Ryan McDonough won the 2021 Allan P. Colburn Prize in Engineering and Mathematical Sciences for his dissertation, Controlled Calcium Activation via Chemogenetic Signaling Platforms for Tissue Engineering of Articular Cartilage. Advised by Christopher Price, associate professor of biomedical engineering, McDonough explored novel synthetic control strategies to understand how calcium signaling regulates musculoskeletal cell function. In this work, McDonough developed a novel way to activate and control calcium signaling within chondrocytes, the cells responsible for development, homeostasis and adaptation of the articular cartilage within our joints. His promising approach adds important insights to what is known about cartilage biology and osteoarthritis. It also lays the foundation for future novel, safe and on-demand approaches to overcome existing barriers to tissue engineering/regeneration for joint repair.
Theodore Wolf Prize in Physical and Life Sciences
Michael Metz was awarded the 2020 Theodore Wolf Prize in Physical and Life Sciences for his dissertation, Fitted Models for Intermolecular Interactions from First Principles. Quantum mechanics (QM) can determine essentially exact forces between atoms, but is too expensive to be used in molecular dynamics (MD) simulations that enable scientists to predict the structure and properties of materials. Metz developed a method to efficiently leverage QM calculations for a small number of atomic configurations to create inexpensive force fields valid for arbitrary configurations. QM-based force fields are expected to replace those currently used, which are based on empirical input and often require manual adjustments in actual applications. His adviser, Krzysztof Szalewicz, professor of physics and astronomy, said Metz’s pioneering approach could revolutionize this field of science and engineering, “opening new avenues in material science” to design novel materials through computer simulation or modeling, especially for drug discovery and in processes involving DNA, proteins and other biological molecules.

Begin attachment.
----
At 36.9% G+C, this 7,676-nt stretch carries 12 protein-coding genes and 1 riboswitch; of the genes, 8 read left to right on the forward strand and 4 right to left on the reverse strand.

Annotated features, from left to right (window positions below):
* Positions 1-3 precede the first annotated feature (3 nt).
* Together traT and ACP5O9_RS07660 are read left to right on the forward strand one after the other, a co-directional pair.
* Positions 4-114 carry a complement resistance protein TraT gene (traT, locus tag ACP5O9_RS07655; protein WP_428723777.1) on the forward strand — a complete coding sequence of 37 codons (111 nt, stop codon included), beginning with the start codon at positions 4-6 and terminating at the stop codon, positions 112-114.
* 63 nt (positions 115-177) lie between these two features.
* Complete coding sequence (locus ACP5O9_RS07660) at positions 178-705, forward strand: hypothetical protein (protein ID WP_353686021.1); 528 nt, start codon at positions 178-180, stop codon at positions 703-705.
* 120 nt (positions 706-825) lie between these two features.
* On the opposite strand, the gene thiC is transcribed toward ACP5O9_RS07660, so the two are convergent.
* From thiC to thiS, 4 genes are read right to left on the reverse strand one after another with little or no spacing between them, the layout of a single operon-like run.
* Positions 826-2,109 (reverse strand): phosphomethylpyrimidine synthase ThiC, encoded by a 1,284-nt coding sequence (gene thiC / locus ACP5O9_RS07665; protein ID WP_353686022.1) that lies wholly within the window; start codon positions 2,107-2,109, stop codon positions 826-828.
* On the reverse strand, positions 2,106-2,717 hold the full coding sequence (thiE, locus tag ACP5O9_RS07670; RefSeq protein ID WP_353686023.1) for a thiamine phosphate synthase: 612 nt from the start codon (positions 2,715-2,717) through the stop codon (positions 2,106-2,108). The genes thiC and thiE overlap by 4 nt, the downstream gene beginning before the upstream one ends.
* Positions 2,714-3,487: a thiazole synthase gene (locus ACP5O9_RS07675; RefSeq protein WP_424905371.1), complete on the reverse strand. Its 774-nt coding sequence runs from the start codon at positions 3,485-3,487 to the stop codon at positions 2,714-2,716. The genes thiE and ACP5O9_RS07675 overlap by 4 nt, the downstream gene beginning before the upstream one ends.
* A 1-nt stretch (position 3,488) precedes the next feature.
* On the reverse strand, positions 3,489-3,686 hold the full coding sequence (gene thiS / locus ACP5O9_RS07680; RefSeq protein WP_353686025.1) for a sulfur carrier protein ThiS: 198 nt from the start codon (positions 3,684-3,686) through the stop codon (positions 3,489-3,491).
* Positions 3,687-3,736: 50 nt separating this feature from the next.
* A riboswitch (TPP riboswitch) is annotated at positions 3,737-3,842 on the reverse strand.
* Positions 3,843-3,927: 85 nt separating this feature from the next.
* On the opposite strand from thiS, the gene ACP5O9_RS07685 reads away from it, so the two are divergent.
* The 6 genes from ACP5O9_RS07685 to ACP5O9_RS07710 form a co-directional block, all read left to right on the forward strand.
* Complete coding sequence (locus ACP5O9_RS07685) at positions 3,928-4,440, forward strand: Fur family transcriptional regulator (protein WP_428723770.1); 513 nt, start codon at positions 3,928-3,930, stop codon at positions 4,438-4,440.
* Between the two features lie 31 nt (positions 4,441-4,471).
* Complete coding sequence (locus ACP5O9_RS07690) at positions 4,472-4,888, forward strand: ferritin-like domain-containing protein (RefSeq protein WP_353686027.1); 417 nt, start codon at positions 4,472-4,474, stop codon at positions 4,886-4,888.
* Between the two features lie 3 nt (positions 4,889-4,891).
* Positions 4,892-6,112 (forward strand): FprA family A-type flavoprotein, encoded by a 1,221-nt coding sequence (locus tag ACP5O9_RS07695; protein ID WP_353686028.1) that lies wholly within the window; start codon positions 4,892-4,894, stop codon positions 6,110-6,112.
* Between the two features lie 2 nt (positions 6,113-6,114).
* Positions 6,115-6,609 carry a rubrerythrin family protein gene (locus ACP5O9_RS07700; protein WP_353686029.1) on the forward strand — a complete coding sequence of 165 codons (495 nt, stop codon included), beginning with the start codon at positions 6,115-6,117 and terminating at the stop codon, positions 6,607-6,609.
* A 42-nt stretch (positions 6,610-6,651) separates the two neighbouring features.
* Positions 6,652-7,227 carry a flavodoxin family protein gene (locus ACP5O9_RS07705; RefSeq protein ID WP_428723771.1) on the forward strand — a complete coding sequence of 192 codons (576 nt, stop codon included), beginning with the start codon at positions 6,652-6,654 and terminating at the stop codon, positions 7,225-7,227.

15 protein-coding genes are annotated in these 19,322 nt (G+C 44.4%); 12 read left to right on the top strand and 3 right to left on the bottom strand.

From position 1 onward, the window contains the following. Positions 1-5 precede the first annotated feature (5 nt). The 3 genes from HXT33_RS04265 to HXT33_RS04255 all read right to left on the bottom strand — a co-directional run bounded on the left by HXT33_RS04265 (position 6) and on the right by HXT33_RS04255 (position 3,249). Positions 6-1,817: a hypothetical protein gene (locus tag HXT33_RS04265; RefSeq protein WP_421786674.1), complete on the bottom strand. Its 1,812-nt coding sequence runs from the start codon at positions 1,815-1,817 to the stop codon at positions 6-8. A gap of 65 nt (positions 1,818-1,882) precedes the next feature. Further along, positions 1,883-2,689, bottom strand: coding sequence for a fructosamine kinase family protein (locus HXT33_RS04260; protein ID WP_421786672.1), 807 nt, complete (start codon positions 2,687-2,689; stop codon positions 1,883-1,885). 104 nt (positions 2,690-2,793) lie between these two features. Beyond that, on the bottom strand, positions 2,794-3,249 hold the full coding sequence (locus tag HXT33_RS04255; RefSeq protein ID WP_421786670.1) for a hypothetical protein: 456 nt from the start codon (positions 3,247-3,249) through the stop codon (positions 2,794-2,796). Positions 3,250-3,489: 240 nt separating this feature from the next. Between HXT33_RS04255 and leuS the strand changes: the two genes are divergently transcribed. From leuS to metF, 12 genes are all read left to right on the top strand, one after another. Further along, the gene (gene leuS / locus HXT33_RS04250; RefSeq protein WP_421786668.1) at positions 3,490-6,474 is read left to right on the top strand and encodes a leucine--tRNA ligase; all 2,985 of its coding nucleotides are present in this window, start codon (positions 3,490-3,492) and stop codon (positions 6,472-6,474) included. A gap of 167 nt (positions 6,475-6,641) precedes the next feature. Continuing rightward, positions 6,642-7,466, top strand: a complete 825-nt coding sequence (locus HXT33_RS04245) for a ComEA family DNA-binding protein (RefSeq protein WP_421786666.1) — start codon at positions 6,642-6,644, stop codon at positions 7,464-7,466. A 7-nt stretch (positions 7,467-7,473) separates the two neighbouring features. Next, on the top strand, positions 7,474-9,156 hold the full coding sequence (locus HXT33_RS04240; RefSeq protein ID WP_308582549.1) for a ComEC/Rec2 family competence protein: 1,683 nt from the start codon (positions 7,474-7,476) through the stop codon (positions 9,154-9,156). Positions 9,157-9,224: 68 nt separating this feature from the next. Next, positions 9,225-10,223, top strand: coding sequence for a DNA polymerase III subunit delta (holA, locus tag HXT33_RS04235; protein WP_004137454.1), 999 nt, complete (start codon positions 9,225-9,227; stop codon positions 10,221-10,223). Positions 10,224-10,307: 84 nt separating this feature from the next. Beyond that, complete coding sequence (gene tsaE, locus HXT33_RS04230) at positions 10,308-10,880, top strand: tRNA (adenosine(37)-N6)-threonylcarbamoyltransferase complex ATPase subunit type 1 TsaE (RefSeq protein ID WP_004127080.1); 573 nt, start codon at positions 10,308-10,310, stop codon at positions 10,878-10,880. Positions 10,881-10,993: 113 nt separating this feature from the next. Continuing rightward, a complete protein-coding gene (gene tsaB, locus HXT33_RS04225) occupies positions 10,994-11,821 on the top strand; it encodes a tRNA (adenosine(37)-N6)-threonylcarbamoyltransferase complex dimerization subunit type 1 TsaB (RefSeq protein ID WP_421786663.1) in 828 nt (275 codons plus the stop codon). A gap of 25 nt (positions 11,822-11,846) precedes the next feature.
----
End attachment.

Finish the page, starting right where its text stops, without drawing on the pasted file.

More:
William Lambert received the 2021 Theodore Wolf Prize in Physical and Life Sciences for his dissertation, Development of New Tools for the Tetrazine Ligation: Installation of Minimal Tetrazines Through Silver(I) Mediated Cross-Coupling and Development of a Hydrophilic Trans-5-oxocene for Bioorthogonal Labeling. Lambert’s research focused on developing new tools and catalytic methods to improve access to molecules that can participate in tetrazine ligation, a lightning-quick reaction used to produce targeted chemical reactions inside living systems that would not naturally occur. The work has potential to facilitate drug discovery and improve nuclear medicine and cell imaging. His adviser, Joseph Fox, professor of chemistry and biochemistry, called Lambert “a highly productive, creative and insightful organic chemist,” adding that several of Lambert’s methods are now commonly used in chemical-biology laboratories in academia and in the pharmaceutical industry.
Interdisciplinary Research Prize
Kelly Mulholland was awarded the 2020 Interdisciplinary Research Prize for her dissertation, BIOMESEQ: A Quantitative Approach for the Analysis of Animal Microbiomes and Its Application in Characterizing the Microbial Ecology of Avian Species. In her work, Mulholland developed open-source computational tools and techniques to identify the bacteria, animal viruses, bacterial viruses and fungi that are found in a chicken’s respiratory tract. She further demonstrated that these bioinformatics tools could be applied to study the respiratory and intestinal microbiomes of ducks, turkeys and quail. Her adviser, Calvin Keeler, interim dean of the College of Agriculture and Natural Resources and professor of animal and food sciences, said her accomplishments have had “significant impact [in helping] researchers study complex ecological communities in animal systems.”